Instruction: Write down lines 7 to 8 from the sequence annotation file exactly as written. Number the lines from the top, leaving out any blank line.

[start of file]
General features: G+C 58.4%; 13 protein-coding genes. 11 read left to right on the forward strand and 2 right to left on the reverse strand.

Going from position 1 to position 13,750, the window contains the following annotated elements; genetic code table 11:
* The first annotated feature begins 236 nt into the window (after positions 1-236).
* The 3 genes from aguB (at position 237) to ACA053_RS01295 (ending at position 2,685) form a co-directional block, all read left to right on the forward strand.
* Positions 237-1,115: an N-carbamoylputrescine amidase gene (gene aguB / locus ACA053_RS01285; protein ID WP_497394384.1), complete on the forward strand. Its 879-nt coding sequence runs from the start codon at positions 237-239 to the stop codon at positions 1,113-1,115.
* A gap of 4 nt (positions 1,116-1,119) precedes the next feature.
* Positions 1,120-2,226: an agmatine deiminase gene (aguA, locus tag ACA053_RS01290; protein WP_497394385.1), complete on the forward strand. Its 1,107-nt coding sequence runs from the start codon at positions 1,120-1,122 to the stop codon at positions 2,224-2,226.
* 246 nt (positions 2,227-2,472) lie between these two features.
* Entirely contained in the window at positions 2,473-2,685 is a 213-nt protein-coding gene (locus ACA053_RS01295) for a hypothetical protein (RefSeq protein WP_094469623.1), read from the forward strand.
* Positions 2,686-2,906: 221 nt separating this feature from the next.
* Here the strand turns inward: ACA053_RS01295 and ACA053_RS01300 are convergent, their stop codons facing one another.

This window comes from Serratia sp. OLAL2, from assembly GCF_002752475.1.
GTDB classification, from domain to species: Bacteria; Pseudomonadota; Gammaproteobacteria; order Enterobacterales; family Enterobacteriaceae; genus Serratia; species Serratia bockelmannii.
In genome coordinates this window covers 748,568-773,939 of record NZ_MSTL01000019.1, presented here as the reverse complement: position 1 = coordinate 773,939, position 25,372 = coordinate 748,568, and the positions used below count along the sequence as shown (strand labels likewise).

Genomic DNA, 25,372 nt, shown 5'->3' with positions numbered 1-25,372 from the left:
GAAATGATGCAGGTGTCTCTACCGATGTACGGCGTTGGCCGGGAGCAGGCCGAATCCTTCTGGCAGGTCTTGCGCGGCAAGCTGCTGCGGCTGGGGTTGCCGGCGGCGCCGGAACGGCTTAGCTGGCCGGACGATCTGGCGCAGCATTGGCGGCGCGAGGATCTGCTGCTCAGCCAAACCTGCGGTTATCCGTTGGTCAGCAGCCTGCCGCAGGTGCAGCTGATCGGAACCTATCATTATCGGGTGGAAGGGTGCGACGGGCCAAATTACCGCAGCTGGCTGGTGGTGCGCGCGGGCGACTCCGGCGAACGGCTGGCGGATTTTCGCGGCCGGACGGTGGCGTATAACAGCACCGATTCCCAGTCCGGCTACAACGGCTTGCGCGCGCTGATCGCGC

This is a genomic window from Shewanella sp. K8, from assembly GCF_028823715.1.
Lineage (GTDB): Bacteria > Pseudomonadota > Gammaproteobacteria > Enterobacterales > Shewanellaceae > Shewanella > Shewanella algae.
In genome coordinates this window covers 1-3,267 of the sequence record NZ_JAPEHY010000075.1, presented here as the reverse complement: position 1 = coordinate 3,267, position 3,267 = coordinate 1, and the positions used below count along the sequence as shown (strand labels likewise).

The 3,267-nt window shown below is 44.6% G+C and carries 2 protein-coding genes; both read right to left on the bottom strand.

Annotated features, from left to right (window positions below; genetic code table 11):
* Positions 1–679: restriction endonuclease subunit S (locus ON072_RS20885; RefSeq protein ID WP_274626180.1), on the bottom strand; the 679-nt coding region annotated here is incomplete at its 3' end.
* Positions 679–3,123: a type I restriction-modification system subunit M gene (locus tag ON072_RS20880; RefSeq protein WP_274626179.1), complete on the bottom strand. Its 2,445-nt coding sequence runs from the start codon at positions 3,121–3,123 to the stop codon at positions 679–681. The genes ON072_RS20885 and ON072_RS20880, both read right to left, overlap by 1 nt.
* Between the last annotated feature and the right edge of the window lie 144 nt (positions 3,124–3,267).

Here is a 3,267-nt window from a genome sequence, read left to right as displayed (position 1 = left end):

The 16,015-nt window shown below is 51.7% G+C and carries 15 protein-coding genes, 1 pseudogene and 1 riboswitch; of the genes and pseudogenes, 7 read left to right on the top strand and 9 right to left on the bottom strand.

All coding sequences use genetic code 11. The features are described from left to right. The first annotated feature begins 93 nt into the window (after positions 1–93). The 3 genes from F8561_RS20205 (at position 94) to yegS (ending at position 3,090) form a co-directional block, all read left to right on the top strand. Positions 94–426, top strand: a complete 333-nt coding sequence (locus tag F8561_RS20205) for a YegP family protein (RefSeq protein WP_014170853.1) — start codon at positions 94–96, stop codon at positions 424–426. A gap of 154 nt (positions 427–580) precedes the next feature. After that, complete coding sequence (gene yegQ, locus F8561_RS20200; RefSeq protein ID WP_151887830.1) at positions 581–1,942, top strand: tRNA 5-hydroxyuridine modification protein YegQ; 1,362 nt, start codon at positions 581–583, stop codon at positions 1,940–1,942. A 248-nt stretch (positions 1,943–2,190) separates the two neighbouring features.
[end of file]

* Positions 1,120-2,226: an agmatine deiminase gene (aguA, locus tag ACA053_RS01290; protein WP_497394385.1), complete on the forward strand. Its 1,107-nt coding sequence runs from the start codon at positions 1,120-1,122 to the stop codon at positions 2,224-2,226.
* 246 nt (positions 2,227-2,472) lie between these two features.